More activities of interest:
  • Floating. IIRC, floaters in DOS Lemmings 1 exit in mid-air outright. The devs prevented fallers from exiting, but not floaters. NL behaves the same, floaters exit mid-air, but fallers don't. What do floaters in Amiga L1 do?
  • Climbing. DOS Lemmings 1 climbers are inside the wall, thus grounded (which I claim irrelevant), but otherwise similar to floaters (can't assign most skills). Can they exit mid-climb? I expect that climbers can indeed exit in DOS Lemmings 1.
  • Drowning lemmings after they have started to drown. In DOS, they don't exit. But they move. On which engines can you drift horizontally into an exit as you drown?
  • Drowning lemmings exactly during transition from falling to drowning. This will be interesting in DOS Lemmings 1: Like faller-to-splatter, it's a transition between two un-exitable activities, and we already know that faller-to-splatter may exit.
  • Burning lemmings, exactly during transition.
  • Theoretically, one can investigate hoisters, blockers, ..., but I feel that that these provide bonus knowledge only. They're not as crucial when you want to apply the knowledge later to interpretation or design. They're also harder to test, e.g., in DOS Lemmings 1, you'll have to move an exit trigger area onto a blocker via a falling oh-noer.
-- Simon

Lix Main / Performance of Rewinding and of Mass Replay Verification
« on: July 03, 2024, 01:24:28 AM »

after Mindless released Golems on the forums here, he posted his ideas about what to include in a savestate, what to compress, ... I got inspired to investigate Lix rewinding performance. Over several evenings, I've finished the following three improvements:
  • Savestate only the mutable half of the world
  • Choose graphical frames of hatches/exits/... only when drawing
  • Refactor away from overuse of shared pointer to world
1. Mutable Half: The world in Lix consists of terrain, players, their lix, hatches, exits, traps, ..., and I used to keep everything in savestates. But some parts of the world never change: Water never changes. Fire hazards never change. An exit has some state (e.g., ownership, the red player gets points) but this state never changes during play. The initial value of the overtime never changes.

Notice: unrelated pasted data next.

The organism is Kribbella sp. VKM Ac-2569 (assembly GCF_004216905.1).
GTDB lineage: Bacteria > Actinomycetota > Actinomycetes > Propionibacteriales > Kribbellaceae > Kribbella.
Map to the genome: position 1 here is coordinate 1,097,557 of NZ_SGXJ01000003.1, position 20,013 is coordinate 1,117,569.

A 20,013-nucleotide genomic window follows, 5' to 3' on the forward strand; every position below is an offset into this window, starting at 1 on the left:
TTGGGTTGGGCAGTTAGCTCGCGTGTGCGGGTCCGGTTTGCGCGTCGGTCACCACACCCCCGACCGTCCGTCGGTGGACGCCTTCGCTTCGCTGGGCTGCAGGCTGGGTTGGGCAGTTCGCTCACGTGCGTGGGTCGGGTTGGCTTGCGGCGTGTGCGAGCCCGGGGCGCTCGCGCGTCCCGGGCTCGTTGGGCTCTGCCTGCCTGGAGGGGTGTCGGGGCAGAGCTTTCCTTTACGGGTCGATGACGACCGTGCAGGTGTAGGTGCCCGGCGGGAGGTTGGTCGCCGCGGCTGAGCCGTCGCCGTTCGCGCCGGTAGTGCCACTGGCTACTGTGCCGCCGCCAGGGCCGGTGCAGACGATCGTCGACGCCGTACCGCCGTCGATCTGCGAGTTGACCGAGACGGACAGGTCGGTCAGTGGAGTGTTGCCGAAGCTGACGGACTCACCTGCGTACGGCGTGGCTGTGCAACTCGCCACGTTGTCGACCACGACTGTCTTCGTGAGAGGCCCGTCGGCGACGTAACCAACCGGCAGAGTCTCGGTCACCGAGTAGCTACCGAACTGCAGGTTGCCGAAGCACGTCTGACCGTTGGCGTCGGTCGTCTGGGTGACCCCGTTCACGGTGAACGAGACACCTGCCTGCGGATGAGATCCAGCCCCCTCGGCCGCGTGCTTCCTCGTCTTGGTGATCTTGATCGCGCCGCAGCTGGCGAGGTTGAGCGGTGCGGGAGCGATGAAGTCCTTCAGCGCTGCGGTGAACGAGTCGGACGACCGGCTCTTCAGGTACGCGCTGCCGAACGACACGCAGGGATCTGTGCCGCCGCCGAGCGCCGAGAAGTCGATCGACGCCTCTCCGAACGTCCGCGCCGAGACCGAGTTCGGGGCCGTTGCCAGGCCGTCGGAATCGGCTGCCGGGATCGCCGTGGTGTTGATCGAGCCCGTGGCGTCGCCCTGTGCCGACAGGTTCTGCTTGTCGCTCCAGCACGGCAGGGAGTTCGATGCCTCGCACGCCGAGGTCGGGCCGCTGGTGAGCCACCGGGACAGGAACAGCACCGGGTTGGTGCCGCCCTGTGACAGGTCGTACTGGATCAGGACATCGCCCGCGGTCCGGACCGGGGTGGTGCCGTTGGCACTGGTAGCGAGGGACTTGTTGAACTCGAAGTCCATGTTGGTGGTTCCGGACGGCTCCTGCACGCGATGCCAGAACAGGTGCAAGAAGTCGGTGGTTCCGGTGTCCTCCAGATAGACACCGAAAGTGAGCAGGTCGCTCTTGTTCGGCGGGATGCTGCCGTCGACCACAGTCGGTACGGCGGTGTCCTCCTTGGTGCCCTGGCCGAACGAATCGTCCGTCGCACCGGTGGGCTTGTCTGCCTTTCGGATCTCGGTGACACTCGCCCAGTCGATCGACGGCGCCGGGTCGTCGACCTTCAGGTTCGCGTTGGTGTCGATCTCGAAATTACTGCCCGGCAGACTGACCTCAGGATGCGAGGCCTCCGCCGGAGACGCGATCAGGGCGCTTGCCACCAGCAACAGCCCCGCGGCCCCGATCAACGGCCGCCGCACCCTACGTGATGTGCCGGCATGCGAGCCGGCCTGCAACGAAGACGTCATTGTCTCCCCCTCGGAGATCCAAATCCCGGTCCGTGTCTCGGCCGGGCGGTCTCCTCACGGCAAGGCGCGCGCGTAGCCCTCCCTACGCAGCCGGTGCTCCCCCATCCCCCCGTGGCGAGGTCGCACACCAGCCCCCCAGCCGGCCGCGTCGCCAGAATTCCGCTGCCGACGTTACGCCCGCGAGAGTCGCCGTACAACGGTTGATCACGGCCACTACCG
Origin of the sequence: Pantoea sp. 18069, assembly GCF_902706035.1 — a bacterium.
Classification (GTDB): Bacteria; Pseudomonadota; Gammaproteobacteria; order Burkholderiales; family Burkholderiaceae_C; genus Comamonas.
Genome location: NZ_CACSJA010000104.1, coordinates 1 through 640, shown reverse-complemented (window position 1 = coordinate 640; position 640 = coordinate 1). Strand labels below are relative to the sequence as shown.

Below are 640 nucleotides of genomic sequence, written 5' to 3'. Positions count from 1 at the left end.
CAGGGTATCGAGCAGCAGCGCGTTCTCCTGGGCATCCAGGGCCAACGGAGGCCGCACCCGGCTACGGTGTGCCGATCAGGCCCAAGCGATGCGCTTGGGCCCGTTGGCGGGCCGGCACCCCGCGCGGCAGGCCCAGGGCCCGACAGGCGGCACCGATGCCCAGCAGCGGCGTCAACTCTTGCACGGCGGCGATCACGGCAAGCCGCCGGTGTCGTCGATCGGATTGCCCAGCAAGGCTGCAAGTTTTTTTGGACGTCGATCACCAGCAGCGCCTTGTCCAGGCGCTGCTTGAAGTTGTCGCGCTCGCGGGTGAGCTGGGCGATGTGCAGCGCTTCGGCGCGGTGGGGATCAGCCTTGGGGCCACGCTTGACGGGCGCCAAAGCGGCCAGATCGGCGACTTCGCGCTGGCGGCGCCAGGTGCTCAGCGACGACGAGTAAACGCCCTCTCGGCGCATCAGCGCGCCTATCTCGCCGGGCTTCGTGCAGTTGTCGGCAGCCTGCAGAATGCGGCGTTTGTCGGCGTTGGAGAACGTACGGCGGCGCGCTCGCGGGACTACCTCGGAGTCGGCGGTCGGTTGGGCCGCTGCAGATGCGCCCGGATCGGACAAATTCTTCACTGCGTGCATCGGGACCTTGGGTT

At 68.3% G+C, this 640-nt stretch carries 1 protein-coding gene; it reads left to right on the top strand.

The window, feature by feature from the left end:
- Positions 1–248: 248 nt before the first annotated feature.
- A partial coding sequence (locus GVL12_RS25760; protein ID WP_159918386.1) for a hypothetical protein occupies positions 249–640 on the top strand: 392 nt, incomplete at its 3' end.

I've separated the world into a mutable half (land, lix, triggered traps, ...) and an immutable half (hatches, exits, water, ...). I copy only the mutable half into savestates. When I load a savestate, I attach the loaded mutable half to the existing immutable half, and that's the new world. This makes the savestates smaller in memory and reduces allocations. Each gadget (hatch, exit, trap, ...) is a heap-allocated class object. To track one in a savestate, we must deep-copy it, and it helps when we only have to save some of the gadgets, not all.

The name "half" is euphemistic. The mutable half is still the lion's share with the uncompressed land bitmap, the physics map, ..., and I didn't look into compression.

2. Graphical Frames: Ostensibly, exits still change over time because they animate. This animation has no bearing on physics, which is a strong argument to keep the exit in the immutable half of the world. But if the exit never changes, it can't keep track of its current animation frame.

The solution: During drawing, I tell the exit the current tick (physics update number) and the exit computes its animation frame from first principles. The drawing method ferries the arguments the to the exit.

Instead of incrementing the frame each tick and resetting the frame after reaching the end, we compute the modulus tick % animationLength. Naively, taking the modulus of integers is slower than adding and comparing integers. But there are performance benefits: We track less state in the exit now, which makes the exit smaller in memory by itself, and it makes all savestates smaller because exits can now be in the immutable half of the world.

Most importantly, non-drawing physics updates don't have to compute animation frames for exits anymore. When we aren't going to draw the results of some physics updates, we've saved many virtual method calls: One virtual call per gadget per update.

After all, we have our direst need for performance during singleplayer rewinding, during networked games with many players, and during mass replay verification. All three cases compute several (or all) physics updates behind the scenes. E.g., rewinding loads a savestate that is older than the target tick, then updates physics forward from the savestate until we're at the target tick.